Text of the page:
The Literary History Of 'Sherlock's Serial Killer

Ollie Upton/Masterpiece

Sherlock Holmes has faced some nefarious characters before. But the Jan. 8 episode of Sherlock introduced a sociopathic billionaire whose urge to kill stands apart from a need for money, power, or revenge. In "The Lying Detective," Culverton Smith tries to kill Sherlock Holmes, just for fun. But the detective is not only able to expose the man as a serial killer, he's also able to reconnect with John after Mary Watson's death opened a rift between them. Like Moriarty and Magnussen before him, Sherlock's Smith (played by Toby Jones) is adapted from the work of Arthur Conan Doyle. But who is Culverton Smith in the Sherlock Holmes books?

Culverton Smith appears in just one Arthur Conan Doyle story. "The Dying Detective" was published in 1913 and obviously inspired the title of this Sherlock episode as well. Holmes carries out a similar ruse to trap this version of Culverton Smith and keeps Watson similarly in the dark about it. In "The Dying Detective," Holmes appears to Watson to be dangerously ill. He asks his associate to fetch a Mr. Culverton Smith, the owner of a Sumatran plantation visiting London. Holmes knows of the man because he investigated the death of his nephew Victor Savage and tells Watson that Smith has experience with Tapanuli, the rare disease that's plaguing him.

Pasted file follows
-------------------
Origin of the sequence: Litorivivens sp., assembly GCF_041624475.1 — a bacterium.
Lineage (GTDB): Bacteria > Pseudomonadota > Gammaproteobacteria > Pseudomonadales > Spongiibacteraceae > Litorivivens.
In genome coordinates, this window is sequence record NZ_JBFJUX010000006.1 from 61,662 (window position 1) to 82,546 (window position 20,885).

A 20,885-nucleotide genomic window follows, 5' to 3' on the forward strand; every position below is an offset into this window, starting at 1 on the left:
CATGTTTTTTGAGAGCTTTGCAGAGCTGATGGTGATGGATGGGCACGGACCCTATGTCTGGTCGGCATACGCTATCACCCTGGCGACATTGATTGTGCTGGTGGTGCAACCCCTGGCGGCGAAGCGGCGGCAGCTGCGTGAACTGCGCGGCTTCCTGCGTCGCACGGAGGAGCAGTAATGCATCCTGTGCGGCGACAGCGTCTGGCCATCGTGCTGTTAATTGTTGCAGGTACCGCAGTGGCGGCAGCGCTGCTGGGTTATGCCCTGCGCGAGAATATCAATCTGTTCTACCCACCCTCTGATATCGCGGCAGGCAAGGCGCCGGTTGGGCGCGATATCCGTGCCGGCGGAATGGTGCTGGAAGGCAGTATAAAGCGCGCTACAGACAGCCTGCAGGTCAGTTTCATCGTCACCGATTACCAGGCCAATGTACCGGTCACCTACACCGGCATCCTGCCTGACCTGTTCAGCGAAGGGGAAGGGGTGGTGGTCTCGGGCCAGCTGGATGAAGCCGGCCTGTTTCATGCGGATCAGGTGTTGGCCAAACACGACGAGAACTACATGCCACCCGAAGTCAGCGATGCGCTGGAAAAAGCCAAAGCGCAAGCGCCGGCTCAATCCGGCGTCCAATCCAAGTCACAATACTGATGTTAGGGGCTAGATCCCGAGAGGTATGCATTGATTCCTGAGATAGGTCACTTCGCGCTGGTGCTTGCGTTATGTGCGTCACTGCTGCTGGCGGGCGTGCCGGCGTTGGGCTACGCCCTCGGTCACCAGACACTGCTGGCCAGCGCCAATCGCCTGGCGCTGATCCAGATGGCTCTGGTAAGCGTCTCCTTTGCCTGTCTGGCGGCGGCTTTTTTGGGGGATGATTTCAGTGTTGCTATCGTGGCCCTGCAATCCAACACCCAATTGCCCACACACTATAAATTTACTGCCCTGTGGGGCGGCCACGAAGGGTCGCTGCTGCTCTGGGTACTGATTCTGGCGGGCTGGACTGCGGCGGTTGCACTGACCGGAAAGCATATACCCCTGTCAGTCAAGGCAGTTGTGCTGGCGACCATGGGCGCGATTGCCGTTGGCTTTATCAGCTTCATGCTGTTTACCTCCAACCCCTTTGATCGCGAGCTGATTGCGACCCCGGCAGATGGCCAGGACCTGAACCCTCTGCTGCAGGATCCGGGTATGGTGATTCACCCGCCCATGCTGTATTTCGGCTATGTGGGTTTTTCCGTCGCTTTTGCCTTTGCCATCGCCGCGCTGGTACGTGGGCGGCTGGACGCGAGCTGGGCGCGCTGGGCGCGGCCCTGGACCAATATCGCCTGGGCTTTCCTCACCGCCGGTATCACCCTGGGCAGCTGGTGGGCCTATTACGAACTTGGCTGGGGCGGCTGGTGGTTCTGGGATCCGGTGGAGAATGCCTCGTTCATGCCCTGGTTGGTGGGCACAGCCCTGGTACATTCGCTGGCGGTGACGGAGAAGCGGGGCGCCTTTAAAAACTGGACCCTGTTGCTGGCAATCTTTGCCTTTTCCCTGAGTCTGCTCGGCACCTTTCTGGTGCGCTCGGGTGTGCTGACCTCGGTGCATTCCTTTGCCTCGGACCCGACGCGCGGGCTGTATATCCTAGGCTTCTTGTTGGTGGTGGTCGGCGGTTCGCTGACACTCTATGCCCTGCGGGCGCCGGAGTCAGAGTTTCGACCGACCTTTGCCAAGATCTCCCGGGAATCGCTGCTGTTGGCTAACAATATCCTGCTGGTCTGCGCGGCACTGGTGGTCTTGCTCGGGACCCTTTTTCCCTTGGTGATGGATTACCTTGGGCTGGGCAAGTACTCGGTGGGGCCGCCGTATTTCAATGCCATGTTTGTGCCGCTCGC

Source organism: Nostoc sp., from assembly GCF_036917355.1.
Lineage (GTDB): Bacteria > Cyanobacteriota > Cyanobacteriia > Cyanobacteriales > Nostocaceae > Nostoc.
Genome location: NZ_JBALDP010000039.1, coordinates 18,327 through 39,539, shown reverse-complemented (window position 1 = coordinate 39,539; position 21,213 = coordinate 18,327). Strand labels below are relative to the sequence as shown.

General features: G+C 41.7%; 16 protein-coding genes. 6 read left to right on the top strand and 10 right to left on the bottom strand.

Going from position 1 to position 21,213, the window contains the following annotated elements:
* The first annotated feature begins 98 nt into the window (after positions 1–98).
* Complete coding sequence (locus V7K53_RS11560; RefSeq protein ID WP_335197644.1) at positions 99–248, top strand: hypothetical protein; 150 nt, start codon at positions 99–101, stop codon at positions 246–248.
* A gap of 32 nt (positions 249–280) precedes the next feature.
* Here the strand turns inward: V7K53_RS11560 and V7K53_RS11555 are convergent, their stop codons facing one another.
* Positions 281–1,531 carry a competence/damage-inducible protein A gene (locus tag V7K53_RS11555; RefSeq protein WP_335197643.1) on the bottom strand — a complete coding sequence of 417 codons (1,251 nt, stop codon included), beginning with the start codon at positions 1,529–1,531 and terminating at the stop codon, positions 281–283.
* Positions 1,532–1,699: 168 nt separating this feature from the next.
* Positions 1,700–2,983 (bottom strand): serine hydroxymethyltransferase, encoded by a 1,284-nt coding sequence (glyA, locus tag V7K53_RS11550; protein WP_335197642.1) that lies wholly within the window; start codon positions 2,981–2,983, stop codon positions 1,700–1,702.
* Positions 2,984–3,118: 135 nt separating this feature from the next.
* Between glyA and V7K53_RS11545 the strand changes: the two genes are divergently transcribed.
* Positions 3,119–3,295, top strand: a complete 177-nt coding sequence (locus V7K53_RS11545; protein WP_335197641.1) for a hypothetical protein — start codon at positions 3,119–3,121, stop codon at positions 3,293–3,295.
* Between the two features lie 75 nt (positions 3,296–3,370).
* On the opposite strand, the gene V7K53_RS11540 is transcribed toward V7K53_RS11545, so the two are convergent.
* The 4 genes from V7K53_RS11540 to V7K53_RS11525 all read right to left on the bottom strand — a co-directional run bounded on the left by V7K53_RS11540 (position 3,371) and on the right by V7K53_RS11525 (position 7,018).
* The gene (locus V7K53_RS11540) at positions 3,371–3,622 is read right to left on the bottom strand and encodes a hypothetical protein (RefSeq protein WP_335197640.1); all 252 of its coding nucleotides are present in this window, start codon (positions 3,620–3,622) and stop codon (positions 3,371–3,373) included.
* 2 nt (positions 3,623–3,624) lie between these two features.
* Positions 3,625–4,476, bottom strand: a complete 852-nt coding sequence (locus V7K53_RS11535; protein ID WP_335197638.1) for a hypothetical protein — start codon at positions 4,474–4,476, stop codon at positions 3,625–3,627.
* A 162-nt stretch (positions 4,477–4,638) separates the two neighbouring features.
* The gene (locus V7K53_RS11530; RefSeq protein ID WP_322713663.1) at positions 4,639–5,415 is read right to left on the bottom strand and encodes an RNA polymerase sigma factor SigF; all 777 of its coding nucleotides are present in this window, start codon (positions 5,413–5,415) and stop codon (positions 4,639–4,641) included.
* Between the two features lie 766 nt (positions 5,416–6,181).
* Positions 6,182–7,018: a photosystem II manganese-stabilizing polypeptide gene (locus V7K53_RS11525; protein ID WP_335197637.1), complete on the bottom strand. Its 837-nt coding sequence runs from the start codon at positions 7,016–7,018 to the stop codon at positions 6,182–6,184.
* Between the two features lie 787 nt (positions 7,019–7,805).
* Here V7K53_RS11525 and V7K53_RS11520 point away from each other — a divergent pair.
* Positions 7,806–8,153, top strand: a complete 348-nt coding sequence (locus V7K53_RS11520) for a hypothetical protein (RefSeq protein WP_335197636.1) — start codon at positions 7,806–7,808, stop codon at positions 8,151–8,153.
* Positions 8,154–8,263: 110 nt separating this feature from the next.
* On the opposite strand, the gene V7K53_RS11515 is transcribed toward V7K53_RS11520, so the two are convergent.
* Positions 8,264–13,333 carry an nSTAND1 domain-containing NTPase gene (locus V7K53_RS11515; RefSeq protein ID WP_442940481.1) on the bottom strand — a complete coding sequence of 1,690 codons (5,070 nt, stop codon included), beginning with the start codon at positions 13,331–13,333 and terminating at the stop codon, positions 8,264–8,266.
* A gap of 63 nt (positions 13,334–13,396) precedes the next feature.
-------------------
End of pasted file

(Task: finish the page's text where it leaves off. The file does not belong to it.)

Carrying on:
Watson listens in from a hiding place while Smith and Holmes have a deathbed conversation. Satisfied that Holmes is near his end, Smith admits that he infected the detective by sending him a box containing a spring-loaded poison pin. "But you have the truth now, Holmes, and you can die with the knowledge that I killed you," Smith says in "The Lying Detective." "You knew too much of the fate of Victor Savage, so I have sent you to share it." Of course Holmes was too smart to open the package as the man expected him to and simply wrecked his body to appear sufficiently sick. Watson is witness to the confession.

In the story, Smith tries to murder Holmes to cover up the evidence of a murder he'd already committed. His motive for killing his nephew is left to the imagination. Sherlock takes Conan Doyle's creation and makes him even more detestable. The show's Culverton Smith enjoys the process of killing so much that he'll do it to pretty much anyone. He tells Sherlock that he likes "turning people into things." He has so many murders to confess that Lestrade has to postpone the rest of his interview for another day.

Co-showrunner Steven Moffat teased the show's version of this literary villain at San Diego Comic Con this summer. Sherlock introduced the detective's most famous nemesis in Season 1, committing itself to progressively raising the stakes with every subsequent baddie. In Season 4, that means a remorseless serial killer who preys on the sick. According to Den Of Geek, Moffat said:

"He’s the darkest villain we’ve had. There was always something charming and engaging about Moriarty. There was something fascinating and actually amoral, rather than immoral, about Charles Augustus Magnussen. This guy is the purest evil. Sherlock is actually appalled by him."

They have different motives and crimes, but both the book and the Sherlock version of Culverton Smith make the rookie mistake of underestimating Britain's only consulting detective.